Podcast: What’s new in the immune system and ASD

This holiday weekend always triggers a reincarnation, a resurrection of the vaccine – autism hypothesis.  Many of you have read about the measles epidemics that are hitting many areas of the country.  But besides vaccines, there are other aspects of the immune system that may be linked to autism in some people.  The include family history of autoimmune disorders as well as specific genetic mutations that confer protection against subtypes of ASD.  This week’s ASF podcast will explore these theories and present different ideas on how the immune response is involved in autism, and if it is at all. Listen to the podcast here.

Did you know that in addition to the DoD’s support of the military, they all have funded $65 million in autism research?  This podcast discusses some of their programs and how they support military families and benefit the autism community. Want to read more about what they fund?  There’s a list here:  https://cdmrp.army.mil/search.aspx. Listen to the podcast here.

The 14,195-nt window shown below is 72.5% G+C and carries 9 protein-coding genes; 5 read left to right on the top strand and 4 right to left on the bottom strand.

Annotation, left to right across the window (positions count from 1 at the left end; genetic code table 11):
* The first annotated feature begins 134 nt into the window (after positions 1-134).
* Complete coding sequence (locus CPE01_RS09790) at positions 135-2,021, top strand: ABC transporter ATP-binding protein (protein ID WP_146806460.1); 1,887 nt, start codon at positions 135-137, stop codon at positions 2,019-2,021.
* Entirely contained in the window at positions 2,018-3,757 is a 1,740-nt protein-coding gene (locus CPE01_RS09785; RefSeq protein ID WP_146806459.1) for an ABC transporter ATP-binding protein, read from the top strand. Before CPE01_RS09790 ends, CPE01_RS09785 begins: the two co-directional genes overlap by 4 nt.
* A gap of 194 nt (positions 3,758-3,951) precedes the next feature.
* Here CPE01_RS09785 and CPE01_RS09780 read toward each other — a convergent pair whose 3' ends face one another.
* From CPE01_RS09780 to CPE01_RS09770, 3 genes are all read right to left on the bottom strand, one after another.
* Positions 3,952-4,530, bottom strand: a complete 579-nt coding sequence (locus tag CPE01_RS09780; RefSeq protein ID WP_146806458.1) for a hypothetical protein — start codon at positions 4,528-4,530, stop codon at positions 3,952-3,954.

Parents have choices of dozens of different autism interventions, available in private and public settings.  A new study explores factors which influence parents decisions on different interventions, how they are similar to each other and different.  They include cognitive ability of their kids with ASD and economic resources.  Parents in the US may have similarities in how they obtain interventions, but they are also similar in how they identify autism signs in their preschool kids, and these similarities are seen across the world.  In a new study of over 19,000 preschoolers with autism, some similarities are seen in parent reported symptoms of ASD across 24 different countries.  This is pretty remarkable given societal, geographical, and cultural issues.  But it’s not all harmony and unity – there were lots of differences between parents and teachers which can have enormous impact on how autism is diagnosed worldwide. Listen to the podcast here.